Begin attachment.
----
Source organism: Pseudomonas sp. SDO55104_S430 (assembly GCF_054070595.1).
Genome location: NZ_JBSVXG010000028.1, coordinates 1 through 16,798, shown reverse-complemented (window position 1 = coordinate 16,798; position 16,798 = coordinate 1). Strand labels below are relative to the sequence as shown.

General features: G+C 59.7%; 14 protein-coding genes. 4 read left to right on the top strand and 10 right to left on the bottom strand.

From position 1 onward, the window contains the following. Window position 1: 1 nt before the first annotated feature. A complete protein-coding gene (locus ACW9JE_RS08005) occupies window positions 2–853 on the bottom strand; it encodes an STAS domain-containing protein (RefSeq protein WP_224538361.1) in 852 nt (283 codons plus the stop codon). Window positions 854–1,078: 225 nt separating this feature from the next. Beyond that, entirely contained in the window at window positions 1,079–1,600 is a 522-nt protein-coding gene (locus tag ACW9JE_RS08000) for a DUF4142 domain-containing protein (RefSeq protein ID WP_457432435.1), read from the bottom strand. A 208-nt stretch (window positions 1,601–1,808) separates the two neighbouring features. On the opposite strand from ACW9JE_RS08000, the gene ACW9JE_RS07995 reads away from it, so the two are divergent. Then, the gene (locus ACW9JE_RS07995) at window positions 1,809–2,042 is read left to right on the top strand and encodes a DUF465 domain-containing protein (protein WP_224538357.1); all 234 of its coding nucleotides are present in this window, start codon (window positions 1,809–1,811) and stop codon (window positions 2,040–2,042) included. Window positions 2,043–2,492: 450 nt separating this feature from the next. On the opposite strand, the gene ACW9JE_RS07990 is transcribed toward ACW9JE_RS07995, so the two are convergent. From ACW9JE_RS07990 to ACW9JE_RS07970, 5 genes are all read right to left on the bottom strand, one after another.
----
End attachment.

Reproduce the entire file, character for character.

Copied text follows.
Source organism: Pseudomonas sp. SDO55104_S430 (assembly GCF_054070595.1).
Genome location: NZ_JBSVXG010000028.1, coordinates 1 through 16,798, shown reverse-complemented (window position 1 = coordinate 16,798; position 16,798 = coordinate 1). Strand labels below are relative to the sequence as shown.

General features: G+C 59.7%; 14 protein-coding genes. 4 read left to right on the top strand and 10 right to left on the bottom strand.

From position 1 onward, the window contains the following. Window position 1: 1 nt before the first annotated feature. A complete protein-coding gene (locus ACW9JE_RS08005) occupies window positions 2–853 on the bottom strand; it encodes an STAS domain-containing protein (RefSeq protein WP_224538361.1) in 852 nt (283 codons plus the stop codon). Window positions 854–1,078: 225 nt separating this feature from the next. Beyond that, entirely contained in the window at window positions 1,079–1,600 is a 522-nt protein-coding gene (locus tag ACW9JE_RS08000) for a DUF4142 domain-containing protein (RefSeq protein ID WP_457432435.1), read from the bottom strand. A 208-nt stretch (window positions 1,601–1,808) separates the two neighbouring features. On the opposite strand from ACW9JE_RS08000, the gene ACW9JE_RS07995 reads away from it, so the two are divergent. Then, the gene (locus ACW9JE_RS07995) at window positions 1,809–2,042 is read left to right on the top strand and encodes a DUF465 domain-containing protein (protein WP_224538357.1); all 234 of its coding nucleotides are present in this window, start codon (window positions 1,809–1,811) and stop codon (window positions 2,040–2,042) included. Window positions 2,043–2,492: 450 nt separating this feature from the next. On the opposite strand, the gene ACW9JE_RS07990 is transcribed toward ACW9JE_RS07995, so the two are convergent. From ACW9JE_RS07990 to ACW9JE_RS07970, 5 genes are all read right to left on the bottom strand, one after another.